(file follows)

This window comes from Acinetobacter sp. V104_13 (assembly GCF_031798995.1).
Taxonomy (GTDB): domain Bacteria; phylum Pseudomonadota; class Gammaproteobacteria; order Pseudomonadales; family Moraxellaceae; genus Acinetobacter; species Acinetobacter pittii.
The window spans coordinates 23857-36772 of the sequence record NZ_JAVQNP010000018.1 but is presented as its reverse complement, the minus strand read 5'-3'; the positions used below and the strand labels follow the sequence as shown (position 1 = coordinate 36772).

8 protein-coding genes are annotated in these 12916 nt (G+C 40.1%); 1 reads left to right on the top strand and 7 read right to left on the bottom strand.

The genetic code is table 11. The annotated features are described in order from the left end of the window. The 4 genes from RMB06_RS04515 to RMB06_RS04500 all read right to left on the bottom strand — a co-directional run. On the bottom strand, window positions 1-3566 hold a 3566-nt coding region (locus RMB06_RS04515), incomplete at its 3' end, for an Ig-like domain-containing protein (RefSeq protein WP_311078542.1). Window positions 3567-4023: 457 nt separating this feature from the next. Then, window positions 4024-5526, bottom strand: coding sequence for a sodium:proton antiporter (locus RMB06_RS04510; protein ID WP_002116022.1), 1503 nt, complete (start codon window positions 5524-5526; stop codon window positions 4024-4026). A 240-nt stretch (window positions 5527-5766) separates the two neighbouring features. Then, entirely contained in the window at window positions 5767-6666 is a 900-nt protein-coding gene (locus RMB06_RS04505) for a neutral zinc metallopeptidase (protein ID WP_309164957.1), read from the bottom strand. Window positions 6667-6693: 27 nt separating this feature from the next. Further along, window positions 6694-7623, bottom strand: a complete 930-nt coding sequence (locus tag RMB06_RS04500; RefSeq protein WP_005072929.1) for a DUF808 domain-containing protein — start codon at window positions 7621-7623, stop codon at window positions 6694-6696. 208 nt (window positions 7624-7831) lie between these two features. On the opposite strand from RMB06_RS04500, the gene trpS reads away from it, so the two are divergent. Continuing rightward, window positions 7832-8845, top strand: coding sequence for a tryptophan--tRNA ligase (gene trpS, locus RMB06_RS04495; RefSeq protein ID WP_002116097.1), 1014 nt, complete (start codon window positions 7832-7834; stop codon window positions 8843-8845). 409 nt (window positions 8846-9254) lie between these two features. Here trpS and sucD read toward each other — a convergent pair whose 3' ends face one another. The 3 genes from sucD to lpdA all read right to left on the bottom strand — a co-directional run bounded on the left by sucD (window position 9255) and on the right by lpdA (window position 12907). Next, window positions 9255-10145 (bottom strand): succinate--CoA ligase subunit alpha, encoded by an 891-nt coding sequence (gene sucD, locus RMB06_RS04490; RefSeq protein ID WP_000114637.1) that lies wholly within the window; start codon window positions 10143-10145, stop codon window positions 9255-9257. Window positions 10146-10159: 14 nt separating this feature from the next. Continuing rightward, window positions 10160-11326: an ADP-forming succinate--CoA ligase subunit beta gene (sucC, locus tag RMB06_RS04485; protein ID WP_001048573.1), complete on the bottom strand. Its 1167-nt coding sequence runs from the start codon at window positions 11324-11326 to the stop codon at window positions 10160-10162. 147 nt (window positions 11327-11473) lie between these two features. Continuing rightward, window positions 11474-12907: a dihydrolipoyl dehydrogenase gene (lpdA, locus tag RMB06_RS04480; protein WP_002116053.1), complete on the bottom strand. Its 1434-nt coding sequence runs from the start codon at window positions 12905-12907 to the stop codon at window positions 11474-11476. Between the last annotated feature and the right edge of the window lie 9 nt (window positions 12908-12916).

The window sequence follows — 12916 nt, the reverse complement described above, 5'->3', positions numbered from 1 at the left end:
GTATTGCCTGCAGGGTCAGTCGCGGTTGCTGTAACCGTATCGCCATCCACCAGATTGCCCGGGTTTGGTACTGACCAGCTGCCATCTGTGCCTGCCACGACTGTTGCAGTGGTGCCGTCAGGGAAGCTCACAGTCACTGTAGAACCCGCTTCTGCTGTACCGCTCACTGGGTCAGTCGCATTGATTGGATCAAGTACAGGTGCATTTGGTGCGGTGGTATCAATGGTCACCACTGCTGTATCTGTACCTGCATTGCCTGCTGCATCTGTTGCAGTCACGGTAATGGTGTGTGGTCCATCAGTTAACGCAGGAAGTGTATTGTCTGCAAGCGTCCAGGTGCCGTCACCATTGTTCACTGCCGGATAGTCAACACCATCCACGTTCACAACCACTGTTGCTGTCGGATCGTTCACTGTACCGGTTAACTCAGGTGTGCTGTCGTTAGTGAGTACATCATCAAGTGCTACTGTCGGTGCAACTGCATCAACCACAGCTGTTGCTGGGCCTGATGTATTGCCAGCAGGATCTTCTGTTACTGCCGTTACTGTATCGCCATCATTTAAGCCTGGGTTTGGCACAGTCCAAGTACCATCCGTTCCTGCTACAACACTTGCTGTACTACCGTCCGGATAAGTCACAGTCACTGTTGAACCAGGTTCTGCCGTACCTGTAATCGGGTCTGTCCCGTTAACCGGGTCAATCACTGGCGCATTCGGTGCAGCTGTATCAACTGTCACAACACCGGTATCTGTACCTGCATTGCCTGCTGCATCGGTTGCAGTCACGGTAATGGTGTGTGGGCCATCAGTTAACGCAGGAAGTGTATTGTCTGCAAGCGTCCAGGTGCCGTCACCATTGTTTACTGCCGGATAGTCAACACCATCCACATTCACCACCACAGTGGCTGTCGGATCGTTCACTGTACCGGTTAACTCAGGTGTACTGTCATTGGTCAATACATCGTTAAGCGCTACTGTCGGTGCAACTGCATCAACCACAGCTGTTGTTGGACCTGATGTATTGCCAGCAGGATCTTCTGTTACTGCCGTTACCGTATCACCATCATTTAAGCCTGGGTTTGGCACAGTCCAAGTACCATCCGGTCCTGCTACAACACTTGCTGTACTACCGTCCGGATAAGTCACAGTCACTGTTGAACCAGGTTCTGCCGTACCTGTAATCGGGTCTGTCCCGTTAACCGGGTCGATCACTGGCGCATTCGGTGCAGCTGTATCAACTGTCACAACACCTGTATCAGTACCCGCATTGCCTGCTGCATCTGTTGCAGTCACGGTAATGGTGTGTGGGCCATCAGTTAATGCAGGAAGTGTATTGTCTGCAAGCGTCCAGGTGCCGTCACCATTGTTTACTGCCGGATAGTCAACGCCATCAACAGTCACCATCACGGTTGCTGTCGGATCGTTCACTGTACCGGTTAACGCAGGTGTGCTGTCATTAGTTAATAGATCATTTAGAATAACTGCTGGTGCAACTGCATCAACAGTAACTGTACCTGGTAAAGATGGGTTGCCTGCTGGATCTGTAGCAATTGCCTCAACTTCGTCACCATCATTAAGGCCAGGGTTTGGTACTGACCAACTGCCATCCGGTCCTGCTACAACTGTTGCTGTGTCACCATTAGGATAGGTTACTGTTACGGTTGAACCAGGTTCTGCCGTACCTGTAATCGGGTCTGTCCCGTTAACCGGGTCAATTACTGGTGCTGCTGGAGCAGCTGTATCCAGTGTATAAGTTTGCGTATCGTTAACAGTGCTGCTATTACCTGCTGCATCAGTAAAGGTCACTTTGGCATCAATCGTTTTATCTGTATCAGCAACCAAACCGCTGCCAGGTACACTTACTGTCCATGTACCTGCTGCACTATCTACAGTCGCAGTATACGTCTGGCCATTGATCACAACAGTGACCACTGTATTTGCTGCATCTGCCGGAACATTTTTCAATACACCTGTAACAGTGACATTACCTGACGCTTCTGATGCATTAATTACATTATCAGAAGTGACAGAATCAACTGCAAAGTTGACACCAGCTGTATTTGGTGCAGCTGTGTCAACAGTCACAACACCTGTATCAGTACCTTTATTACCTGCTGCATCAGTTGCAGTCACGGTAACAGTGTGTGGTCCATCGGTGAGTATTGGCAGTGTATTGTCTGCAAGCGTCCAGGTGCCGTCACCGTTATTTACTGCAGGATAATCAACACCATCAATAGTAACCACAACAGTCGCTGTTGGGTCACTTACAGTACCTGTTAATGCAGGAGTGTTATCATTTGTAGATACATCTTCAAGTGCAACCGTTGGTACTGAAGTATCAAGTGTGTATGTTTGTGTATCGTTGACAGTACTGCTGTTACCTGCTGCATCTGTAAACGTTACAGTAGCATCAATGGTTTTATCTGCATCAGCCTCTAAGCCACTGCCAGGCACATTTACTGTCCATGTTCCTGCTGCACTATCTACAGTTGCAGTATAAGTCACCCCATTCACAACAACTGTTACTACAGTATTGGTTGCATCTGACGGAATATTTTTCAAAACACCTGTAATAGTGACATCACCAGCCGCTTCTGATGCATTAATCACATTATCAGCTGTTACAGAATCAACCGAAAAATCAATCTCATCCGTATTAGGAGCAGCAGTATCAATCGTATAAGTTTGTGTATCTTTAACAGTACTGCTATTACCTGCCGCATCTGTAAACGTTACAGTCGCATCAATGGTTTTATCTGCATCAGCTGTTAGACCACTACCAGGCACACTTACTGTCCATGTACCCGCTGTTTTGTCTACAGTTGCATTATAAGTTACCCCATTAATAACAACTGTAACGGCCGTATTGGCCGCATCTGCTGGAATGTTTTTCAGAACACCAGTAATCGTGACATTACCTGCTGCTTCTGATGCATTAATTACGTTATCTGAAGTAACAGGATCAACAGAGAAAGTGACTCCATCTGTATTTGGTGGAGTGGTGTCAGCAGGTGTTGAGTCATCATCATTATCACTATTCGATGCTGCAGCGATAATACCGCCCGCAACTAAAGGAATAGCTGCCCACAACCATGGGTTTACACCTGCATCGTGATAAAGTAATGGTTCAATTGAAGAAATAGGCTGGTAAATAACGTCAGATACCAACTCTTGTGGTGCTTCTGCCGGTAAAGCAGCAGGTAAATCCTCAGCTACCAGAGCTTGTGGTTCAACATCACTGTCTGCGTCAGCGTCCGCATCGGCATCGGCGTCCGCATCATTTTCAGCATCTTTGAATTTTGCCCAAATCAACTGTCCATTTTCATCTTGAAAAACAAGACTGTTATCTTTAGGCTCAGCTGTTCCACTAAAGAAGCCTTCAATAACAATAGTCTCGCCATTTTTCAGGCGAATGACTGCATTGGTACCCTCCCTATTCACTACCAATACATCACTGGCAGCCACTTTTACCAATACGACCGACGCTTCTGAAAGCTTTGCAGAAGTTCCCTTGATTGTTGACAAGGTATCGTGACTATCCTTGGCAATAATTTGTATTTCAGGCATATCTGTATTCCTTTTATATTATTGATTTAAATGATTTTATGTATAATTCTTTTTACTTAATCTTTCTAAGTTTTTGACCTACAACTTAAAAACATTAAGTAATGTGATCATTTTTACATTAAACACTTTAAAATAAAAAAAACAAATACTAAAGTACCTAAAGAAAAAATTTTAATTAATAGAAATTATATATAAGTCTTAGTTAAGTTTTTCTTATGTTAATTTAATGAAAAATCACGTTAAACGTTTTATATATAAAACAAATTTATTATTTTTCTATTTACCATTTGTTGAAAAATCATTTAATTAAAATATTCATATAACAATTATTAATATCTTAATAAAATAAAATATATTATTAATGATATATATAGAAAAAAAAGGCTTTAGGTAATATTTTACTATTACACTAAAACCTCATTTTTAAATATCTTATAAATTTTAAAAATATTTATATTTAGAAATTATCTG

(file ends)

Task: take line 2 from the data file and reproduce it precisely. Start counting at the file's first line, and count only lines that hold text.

Taxonomy (GTDB): domain Bacteria; phylum Pseudomonadota; class Gammaproteobacteria; order Pseudomonadales; family Moraxellaceae; genus Acinetobacter; species Acinetobacter pittii.